Switcher's Article - Dropping Windows for Mac

Discussion in 'General Mac Discussion' started by ~Shard~, Apr 3, 2004.

  1. ~Shard~ macrumors P6

    ~Shard~

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    #1
  2. 5300cs macrumors 68000

    5300cs

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    #2
    Amen to that! I'm sick of all the peecee people bragging about mhz and how fast their machines are :rolleyes: who the hell cares?

    It's also good to here a programmer speak well of the Mac, most of the programmers I've met in the past never had anything good to say...
     
  3. ~Shard~ thread starter macrumors P6

    ~Shard~

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    #3
    Exactly - it was nice to hear a prgrammer echo those sentiments. I see far too many posts (and resulting arguements) over speed on these forums, and I just shake my head sometime. There always seems to be someone ranting about the latest and greatest AMD chip or what have you. Me, I'm happy with my Mac! :cool:
     
  4. kuyu macrumors 6502a

    kuyu

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    Louisville
    #4
    I work with a guy that's totally OBSESSED with Intel. He's a nice guy, but he believes that overclocking everything is the wave of the future. Yesterday he tells me "Someone has overclocked a pentium EE and some corsair ram to over a 1GHz FSB. The processor got up to 4.44GHz. At 4.45, it cracked the core in half!".

    Give me break. The pc world has a faster computer than the G5, but it costs >$1200 for just the processor and memory. I doubt Intel's warranty covers overclocking.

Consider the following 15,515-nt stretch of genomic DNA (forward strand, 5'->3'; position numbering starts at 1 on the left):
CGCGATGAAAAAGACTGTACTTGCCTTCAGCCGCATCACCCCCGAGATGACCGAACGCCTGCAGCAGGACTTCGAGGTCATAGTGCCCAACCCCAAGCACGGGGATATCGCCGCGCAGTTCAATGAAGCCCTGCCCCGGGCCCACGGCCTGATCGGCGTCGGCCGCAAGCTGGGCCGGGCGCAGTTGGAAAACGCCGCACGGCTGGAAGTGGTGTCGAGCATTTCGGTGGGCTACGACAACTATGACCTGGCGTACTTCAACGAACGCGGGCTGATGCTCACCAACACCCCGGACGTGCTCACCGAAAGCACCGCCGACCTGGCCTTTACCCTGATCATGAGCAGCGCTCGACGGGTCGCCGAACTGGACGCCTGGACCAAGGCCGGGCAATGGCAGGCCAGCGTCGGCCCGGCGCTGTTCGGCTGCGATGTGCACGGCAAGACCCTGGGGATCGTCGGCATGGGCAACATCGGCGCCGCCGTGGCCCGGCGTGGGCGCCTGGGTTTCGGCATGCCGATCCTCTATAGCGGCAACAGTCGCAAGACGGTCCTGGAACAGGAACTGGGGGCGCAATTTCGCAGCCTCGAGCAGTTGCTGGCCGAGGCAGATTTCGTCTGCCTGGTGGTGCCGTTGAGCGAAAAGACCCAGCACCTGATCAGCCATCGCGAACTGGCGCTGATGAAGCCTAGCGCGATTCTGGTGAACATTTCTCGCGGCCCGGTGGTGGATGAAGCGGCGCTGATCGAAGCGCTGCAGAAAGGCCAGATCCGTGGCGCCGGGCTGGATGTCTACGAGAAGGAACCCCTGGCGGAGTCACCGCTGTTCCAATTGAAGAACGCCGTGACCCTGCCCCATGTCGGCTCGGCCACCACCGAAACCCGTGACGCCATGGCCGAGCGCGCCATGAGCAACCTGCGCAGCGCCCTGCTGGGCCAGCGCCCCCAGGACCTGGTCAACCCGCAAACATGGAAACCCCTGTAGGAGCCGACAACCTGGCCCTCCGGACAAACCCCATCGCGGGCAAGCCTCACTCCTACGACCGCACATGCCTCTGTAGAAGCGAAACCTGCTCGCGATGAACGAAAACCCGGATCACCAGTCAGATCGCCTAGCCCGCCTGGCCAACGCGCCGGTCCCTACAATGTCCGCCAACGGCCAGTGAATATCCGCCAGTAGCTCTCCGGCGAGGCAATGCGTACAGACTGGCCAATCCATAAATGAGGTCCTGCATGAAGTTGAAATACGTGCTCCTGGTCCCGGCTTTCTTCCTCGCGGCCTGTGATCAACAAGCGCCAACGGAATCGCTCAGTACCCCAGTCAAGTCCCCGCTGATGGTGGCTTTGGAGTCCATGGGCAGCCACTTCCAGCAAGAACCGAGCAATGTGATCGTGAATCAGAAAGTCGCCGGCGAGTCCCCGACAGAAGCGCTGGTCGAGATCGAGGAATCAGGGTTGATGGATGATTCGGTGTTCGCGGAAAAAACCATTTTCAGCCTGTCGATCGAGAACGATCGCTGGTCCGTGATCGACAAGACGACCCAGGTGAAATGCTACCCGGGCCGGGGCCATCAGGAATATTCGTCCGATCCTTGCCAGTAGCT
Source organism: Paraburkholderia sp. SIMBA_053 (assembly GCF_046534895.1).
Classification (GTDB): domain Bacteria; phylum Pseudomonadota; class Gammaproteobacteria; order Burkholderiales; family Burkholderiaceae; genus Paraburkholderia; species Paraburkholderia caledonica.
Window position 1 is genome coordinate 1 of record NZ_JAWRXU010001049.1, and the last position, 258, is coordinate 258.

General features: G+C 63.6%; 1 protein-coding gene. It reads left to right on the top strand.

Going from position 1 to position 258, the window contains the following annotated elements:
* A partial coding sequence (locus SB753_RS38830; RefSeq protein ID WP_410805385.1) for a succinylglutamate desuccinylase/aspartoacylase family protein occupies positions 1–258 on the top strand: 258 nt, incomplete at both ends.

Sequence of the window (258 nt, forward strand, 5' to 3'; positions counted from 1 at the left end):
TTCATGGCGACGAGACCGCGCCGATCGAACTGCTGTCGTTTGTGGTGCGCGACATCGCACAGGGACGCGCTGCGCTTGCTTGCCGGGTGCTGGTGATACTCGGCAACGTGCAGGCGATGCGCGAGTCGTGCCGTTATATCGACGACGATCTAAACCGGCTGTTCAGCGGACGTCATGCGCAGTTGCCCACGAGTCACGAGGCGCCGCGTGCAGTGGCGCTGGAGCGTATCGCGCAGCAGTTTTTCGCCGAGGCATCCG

I told him that the new PMac's would have dual/independant 1.5GHz FSB's, and that the new PowerPC 970's will run ~36% faster than the FX-53 (which is barely faster than an overclocked Pentium EE).

    Some people just don't get it. Intel's a dying breed. Ask Microsoft, Sony, Nintendo, Apple, Toshiba, etc. They're technologically inferior... unless you overclock one.
     
  5. ~Shard~ thread starter macrumors P6

    ~Shard~

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    #5
    Yep, that's pretty much bang on - what has Intel really done lately anyway? The only semi-good things I ever hear about them from friends is the exact same things you've described above - "Guess what I can overclock my Pentium to!!!" If I ever bought a PC chip again, for my server box, I'd definitely be steering far away from Intel. But my main computer will always be a Mac. :cool:
     
  6. arsbanned macrumors newbie

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    Maine, U.S.
    #6
    Don't let the overclocker crowd get to you. It's an enthusiast movement. Sort of like fixing up cars? Or collecting coins. It's a hobby. These are people who prefer to not have a turnkey system such as a Mac G5 that just works. I don't think it has a whole lot of relevance to the PC/Mac preference argument.
    That said, evangelists on either side tend to annoy me. I use both a PC and a Mac and enjoy both of them. I can do the same work on either platform.
    I think- visually- OS X is more fun to work with, however, so don't hurt me.
    :D
     
  7. superbovine macrumors 68030

    superbovine

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    #7
    i don't like fanatics on either of the spectrum either. there is advantages and disadvantages to both system. in choosening a system the combination of hardware and software with your functionality needs the big factors, not to mention the price of the system. there isn't a right answer for the world, but there is one each individual person or company in choosening a computer system.